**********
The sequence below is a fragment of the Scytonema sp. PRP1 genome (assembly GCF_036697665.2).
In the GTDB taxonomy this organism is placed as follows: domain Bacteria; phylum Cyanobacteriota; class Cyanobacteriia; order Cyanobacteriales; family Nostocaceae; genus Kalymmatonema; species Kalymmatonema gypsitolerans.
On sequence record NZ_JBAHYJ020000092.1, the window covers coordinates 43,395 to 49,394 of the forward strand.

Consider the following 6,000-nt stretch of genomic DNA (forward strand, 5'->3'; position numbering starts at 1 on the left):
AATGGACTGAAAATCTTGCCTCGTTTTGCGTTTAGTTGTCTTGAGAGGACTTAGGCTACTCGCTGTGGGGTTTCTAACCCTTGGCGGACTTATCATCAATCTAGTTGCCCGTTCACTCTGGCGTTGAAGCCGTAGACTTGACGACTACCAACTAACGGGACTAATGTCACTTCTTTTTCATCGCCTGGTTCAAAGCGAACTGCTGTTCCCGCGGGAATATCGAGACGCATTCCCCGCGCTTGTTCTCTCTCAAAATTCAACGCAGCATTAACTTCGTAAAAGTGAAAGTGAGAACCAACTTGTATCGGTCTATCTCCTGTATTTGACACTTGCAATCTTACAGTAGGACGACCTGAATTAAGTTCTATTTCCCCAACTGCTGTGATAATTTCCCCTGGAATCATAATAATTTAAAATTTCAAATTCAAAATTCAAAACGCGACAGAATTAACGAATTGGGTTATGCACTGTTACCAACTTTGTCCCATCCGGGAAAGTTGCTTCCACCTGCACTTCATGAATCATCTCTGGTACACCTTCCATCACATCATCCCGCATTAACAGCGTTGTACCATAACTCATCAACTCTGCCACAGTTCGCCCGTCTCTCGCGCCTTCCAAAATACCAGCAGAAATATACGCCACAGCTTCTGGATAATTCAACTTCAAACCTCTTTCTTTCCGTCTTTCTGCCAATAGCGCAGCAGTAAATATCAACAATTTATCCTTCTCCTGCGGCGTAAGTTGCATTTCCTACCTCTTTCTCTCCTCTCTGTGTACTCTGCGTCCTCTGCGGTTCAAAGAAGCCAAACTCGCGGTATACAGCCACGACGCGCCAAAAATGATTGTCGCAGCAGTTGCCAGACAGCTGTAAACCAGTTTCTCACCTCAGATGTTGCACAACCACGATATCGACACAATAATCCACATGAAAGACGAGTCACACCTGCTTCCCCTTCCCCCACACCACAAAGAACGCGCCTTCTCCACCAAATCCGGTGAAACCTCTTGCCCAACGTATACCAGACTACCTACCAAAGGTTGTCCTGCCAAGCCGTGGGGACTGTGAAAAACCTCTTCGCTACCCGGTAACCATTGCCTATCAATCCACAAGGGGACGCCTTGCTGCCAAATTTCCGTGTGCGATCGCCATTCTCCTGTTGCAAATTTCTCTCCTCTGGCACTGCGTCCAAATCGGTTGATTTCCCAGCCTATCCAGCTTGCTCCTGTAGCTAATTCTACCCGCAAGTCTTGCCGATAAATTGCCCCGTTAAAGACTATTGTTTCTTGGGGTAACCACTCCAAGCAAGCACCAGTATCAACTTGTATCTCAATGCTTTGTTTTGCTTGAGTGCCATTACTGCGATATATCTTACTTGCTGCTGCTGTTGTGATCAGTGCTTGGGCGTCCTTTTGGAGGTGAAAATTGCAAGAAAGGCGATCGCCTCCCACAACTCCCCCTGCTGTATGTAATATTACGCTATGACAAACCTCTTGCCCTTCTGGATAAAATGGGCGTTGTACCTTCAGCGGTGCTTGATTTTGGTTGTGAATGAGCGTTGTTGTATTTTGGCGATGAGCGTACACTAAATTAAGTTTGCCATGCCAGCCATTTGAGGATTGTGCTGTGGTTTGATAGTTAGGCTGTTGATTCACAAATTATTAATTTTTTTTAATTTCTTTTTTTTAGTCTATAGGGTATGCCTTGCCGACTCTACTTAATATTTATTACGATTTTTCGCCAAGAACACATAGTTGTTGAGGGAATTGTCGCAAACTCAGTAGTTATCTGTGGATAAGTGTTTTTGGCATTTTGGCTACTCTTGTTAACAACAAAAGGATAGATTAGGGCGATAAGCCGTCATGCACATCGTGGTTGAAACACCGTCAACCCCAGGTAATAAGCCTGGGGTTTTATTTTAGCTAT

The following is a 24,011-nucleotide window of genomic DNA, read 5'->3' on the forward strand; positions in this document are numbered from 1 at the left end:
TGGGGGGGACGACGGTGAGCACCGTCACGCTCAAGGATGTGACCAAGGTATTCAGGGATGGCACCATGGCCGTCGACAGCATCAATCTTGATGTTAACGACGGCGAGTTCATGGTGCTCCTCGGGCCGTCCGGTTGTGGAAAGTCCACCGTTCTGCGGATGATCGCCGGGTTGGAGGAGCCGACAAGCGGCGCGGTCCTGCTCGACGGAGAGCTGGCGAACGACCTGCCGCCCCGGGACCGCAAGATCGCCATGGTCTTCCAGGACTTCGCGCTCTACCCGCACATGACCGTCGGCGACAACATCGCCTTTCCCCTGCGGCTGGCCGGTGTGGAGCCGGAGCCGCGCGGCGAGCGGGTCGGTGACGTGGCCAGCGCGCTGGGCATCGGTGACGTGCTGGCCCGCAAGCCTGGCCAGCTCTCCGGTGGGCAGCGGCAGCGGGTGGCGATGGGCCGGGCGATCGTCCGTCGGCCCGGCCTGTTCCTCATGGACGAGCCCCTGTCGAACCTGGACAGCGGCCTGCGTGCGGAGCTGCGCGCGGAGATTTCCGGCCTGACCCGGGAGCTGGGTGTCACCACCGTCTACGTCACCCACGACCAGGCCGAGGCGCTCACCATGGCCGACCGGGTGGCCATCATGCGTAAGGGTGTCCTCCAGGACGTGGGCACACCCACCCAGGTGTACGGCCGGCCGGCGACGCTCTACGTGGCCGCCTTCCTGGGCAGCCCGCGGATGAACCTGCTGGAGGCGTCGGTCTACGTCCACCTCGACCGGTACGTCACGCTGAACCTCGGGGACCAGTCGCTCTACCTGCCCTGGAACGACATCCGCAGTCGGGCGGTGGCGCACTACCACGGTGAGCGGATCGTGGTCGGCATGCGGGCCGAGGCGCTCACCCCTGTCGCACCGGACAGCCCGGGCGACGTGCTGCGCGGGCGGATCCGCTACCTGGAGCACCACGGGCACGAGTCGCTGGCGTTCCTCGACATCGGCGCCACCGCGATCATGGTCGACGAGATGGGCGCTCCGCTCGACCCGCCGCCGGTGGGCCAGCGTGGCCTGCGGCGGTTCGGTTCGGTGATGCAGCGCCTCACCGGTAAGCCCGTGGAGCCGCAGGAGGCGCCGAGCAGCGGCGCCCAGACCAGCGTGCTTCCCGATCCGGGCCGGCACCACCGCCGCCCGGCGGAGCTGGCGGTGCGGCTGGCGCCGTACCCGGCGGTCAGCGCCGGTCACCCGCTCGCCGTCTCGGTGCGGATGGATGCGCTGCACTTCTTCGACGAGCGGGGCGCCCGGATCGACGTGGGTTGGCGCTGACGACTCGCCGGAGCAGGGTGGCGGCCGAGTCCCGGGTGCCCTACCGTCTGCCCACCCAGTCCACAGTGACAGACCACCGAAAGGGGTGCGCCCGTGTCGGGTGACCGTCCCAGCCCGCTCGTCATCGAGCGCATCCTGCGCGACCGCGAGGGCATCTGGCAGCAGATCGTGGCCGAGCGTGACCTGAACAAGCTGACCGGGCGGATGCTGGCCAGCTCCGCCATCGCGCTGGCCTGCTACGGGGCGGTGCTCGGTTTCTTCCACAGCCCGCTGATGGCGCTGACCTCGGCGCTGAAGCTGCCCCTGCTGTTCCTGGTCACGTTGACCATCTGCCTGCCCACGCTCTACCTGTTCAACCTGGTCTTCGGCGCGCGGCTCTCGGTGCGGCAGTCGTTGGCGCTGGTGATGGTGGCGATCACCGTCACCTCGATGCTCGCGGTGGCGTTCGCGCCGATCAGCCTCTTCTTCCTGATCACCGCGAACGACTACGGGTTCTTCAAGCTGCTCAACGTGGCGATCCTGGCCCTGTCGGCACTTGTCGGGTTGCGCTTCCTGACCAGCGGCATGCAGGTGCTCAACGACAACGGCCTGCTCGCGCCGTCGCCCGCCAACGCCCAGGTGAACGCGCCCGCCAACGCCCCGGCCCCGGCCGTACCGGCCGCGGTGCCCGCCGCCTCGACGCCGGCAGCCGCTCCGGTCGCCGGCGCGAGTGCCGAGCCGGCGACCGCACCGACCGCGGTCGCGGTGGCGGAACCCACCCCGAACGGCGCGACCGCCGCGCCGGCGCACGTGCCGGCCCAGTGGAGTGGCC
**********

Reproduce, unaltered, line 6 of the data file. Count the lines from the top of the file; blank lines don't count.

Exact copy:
The following is a 24,011-nucleotide window of genomic DNA, read 5'->3' on the forward strand; positions in this document are numbered from 1 at the left end: